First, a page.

Sales continued throughout not only the day, but in the days afterwards as Turner fielded seven phone calls in the first three days following the show from shoppers seeking dealers’ phone numbers so as to “call about items they had not bought and were hoping were still available,” said Turner. “So far one reported success in finding ‘the woman on the right down from the inn&bout 50ish&⁷ith some ceramics&”‘ she said.
Mike Winslow was another to report a good show. A diverse assortment of merchandise ranging from Americana to quirky Continental was offered from his booth, including a monumental set of colorful child’s “ABC” blocks that had been used to spell “Toys.” Winslow, a Clarendon Springs, Vt., dealer, commented that he has been living in Italy for the past 15 years and that this was the first show he participated in since his return.
David and Bonnie Ferriss, Cambridge, N.Y., offered a large selection of architectural material, including a nice section of fencing and a trellis entryway. An eye-catching early hammered copper kitchen sink with a wooden countertop was attracting attention, as were a selection of signs, including the letters “P, I, E, S.” The dealers were anxious to return to their shop, Antiques at 30B, where they will be hosting a second year anniversary in August.
Pembroke, N.H., dealer Tommy Thompson was busy selling throughout the day and among the items capturing attention was a sign that proclaimed “This Farm For Sale.” While Thompson did not sell the farm, at least yet, he did sell quite a few things, including an early and unique wooden folding ironing board in old paint that surely served as the model for the modern versions. A nice assortment of mocha, yellowware and other country smalls were also attracting interest.
An Empire chest in wonderful “Maine” paint was getting looks in the booth of Limington, Maine, dealer Bill Kelly’s booth. Numerous pieces of grain painted furniture were offered by the dealer, along with a good selection of accessories, including slip plates and a nice handled cider jar with a strong parrot’s-eye “Gonic” glaze.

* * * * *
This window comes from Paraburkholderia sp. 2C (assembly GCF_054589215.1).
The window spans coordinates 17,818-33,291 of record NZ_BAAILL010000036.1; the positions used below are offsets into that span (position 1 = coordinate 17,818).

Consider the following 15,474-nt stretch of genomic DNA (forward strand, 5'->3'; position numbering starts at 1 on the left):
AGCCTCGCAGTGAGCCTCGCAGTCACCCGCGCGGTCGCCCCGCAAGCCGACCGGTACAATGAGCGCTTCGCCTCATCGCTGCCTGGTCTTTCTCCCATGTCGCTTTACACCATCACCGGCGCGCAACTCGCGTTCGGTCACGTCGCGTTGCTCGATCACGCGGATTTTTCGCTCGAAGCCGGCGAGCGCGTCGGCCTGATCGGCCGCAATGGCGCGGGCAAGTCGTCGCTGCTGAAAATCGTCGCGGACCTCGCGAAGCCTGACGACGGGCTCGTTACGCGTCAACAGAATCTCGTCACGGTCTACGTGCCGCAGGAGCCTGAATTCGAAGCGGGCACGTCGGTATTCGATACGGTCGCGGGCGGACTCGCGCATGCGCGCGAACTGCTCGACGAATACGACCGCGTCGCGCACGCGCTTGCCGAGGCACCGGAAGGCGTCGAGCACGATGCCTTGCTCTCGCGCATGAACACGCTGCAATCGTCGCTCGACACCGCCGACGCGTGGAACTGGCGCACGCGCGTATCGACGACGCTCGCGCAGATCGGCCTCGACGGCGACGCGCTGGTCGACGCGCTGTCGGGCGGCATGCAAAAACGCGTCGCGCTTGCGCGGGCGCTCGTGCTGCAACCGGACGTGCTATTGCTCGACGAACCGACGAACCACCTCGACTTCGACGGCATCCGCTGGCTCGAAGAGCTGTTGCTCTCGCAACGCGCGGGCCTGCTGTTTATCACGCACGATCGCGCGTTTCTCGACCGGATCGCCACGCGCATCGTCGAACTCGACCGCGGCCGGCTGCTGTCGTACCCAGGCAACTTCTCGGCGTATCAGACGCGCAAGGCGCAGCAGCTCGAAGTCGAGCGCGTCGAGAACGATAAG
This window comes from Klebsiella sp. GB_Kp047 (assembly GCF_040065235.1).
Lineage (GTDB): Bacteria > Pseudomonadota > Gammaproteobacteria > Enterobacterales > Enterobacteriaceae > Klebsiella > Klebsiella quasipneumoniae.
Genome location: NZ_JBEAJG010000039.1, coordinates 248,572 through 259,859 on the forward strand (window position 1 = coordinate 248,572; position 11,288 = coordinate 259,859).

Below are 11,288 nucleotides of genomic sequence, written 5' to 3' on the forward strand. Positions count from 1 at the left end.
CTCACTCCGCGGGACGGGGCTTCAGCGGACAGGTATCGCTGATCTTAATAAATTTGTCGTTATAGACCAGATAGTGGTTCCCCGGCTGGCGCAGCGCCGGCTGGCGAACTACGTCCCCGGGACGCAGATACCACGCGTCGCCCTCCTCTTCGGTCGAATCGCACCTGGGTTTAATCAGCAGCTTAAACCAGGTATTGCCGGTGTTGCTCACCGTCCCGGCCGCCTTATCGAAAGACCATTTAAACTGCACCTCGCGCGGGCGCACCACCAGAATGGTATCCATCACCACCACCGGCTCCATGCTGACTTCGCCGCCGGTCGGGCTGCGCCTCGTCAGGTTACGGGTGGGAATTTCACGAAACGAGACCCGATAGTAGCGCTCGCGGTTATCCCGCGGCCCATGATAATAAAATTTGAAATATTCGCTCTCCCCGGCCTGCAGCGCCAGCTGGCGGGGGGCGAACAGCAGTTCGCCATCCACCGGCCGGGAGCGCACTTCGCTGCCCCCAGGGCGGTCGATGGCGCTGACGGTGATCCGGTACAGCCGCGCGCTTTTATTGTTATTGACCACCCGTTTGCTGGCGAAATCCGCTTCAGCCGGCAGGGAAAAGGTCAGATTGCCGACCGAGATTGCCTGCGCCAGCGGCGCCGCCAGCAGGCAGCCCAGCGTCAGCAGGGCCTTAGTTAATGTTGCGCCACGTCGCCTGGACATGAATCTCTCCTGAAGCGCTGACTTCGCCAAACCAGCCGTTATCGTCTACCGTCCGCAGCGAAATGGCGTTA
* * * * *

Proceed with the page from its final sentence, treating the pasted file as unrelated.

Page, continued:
Making a trip to Dorset from the Midwest, Milan, Ohio, dealer Bill Samaha was on hand with a nice assortment of country furniture and accessories. Highlighting the offering was a Sheraton dressing stand in strong tiger maple. Superbly decorated tole filled his showcase and two folky portraits hung in the rear of the stand.
One of the items that flew from the field early was a wooden goose weathervane that sported a sold tag around its neck as soon as the show opened. Displayed in the booth of Lynne Weaver, Wenham, Mass., the vane continued to attract attention as the new owner left it in place for several hours while continuing to shop the field.
Dan and Karen Olson, Newburgh, N.Y., were set up at the show, although Dan was doing all the work as Karen was out of town on a family vacation. Seeming winded and distracted by customers, Dan commented that by the time he got everything unloaded and set up, it would be time to start packing.
“I have gotten some really good feedback from the show,” stated Turner, as she rattled off a list of dealers that had reported good shows including, “Nancy Hagen, Barbara Adams, Joe Moffitt, Quelle Surprise, Indian Pipe Antiques, Mad River, Boyntons, The Chrins, Anita Holden, Fulton and Moser, and Rick Russack.”
The Dorset Antiques Festival is a benefit for the Dorset Library and according to management it will return to the front lawns of the homes along the Dorset Green in 2009. Nipping rumors to the contrary in the bud, Turner commented, “The chairman assures me there will be a show in ’09.”
5 Church Hill Road / Newtown, CT 06470
Mon - Fri / 8:00 am - 5:01 pm